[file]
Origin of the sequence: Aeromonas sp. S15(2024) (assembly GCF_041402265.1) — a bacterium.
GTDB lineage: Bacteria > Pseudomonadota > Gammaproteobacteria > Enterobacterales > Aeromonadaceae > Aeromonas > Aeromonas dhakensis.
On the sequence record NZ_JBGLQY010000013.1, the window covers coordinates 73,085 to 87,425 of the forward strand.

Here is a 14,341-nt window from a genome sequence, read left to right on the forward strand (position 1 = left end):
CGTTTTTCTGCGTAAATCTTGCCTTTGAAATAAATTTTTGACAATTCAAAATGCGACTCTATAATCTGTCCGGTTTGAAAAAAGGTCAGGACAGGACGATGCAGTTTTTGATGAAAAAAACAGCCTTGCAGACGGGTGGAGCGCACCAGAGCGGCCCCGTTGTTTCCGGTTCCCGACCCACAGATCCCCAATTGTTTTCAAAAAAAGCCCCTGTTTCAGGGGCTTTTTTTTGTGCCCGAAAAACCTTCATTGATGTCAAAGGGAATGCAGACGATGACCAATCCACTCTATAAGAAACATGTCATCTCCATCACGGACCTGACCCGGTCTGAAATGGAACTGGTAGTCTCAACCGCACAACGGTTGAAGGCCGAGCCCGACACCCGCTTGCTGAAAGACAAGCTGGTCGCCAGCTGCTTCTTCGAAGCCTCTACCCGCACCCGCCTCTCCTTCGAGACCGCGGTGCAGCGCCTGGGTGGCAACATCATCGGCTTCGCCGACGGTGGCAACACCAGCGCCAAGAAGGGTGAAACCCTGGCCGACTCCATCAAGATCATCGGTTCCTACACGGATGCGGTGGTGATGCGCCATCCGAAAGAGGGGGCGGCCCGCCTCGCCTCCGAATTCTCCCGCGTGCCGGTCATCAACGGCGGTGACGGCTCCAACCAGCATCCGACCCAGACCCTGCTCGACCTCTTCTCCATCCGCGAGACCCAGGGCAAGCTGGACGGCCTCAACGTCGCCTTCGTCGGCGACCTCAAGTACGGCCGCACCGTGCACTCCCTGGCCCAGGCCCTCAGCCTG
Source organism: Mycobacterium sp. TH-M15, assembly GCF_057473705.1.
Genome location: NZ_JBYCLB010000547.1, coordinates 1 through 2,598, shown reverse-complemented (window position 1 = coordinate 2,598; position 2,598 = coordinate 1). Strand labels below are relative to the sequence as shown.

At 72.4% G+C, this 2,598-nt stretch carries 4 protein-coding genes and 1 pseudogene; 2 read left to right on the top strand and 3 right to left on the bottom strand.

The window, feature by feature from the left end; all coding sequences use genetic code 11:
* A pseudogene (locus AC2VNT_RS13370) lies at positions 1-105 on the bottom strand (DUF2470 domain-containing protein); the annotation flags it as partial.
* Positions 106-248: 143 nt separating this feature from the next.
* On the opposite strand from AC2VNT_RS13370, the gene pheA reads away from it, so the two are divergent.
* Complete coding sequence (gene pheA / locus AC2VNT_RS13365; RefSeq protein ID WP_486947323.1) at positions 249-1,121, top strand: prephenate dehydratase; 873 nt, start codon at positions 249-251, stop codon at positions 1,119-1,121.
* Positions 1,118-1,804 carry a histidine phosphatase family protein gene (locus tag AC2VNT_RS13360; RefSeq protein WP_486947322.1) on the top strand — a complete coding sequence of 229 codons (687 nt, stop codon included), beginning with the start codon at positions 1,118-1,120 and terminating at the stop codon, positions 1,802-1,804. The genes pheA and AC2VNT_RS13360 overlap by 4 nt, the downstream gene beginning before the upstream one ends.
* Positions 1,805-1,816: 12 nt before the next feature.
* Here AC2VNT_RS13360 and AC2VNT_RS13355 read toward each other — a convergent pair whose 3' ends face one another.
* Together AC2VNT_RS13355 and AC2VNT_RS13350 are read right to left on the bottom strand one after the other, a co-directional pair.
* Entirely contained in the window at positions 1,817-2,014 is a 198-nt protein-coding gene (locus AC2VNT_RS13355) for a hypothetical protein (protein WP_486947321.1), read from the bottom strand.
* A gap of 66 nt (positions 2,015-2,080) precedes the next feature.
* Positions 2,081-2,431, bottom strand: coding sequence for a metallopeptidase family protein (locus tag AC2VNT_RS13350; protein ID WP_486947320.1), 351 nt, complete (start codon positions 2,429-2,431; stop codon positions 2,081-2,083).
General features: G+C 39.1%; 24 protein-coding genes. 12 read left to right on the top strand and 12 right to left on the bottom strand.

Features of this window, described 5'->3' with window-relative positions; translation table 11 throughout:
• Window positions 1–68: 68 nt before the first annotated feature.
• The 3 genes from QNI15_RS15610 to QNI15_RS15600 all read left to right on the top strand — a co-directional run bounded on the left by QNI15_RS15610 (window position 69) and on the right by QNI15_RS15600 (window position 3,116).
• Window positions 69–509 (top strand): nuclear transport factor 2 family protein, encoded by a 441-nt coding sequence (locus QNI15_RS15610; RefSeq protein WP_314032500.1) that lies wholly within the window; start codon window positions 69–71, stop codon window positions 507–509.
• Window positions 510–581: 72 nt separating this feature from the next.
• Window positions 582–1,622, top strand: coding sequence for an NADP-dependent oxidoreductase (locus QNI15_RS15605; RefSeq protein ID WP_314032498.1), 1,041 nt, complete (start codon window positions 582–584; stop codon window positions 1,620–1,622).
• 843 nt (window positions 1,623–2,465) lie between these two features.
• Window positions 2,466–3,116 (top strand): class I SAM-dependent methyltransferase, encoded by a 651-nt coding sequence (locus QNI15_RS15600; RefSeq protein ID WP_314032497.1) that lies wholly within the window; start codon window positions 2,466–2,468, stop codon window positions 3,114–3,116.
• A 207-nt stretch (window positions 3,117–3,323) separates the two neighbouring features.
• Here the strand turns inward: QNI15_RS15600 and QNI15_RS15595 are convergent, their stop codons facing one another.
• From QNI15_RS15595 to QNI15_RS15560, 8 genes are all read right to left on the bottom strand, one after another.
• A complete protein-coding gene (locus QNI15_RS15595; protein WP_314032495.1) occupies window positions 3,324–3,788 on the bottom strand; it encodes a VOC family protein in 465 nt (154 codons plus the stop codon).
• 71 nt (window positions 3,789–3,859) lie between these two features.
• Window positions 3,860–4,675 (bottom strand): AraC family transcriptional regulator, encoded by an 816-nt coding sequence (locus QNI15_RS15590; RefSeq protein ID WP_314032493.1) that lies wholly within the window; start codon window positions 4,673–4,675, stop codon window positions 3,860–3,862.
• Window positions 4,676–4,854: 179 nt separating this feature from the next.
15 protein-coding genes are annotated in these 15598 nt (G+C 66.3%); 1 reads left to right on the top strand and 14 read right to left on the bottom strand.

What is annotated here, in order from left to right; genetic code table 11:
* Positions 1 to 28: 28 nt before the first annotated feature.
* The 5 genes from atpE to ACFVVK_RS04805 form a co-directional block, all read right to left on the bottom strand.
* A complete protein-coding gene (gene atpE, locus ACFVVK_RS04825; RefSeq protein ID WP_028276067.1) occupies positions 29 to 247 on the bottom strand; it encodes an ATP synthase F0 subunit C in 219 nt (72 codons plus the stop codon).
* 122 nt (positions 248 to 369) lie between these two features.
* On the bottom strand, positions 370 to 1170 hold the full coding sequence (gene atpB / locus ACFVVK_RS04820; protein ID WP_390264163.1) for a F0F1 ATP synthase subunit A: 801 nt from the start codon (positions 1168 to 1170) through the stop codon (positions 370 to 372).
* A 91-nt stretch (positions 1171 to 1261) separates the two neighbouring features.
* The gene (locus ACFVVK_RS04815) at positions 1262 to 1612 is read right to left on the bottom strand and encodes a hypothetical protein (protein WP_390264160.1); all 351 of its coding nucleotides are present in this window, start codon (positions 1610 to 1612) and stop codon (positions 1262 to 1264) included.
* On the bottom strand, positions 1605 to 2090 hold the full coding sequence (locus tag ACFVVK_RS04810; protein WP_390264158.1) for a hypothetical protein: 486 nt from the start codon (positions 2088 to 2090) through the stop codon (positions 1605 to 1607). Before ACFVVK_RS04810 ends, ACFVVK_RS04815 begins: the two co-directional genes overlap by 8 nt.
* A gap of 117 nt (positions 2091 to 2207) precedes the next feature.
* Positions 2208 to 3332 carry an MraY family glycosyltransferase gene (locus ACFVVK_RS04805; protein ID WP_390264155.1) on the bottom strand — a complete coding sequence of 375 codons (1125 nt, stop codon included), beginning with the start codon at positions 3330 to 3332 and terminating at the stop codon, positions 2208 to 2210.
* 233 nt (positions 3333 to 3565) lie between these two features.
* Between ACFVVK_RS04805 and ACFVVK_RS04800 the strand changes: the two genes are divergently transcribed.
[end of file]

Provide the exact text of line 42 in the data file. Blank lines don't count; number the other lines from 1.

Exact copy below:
* 122 nt (positions 248 to 369) lie between these two features.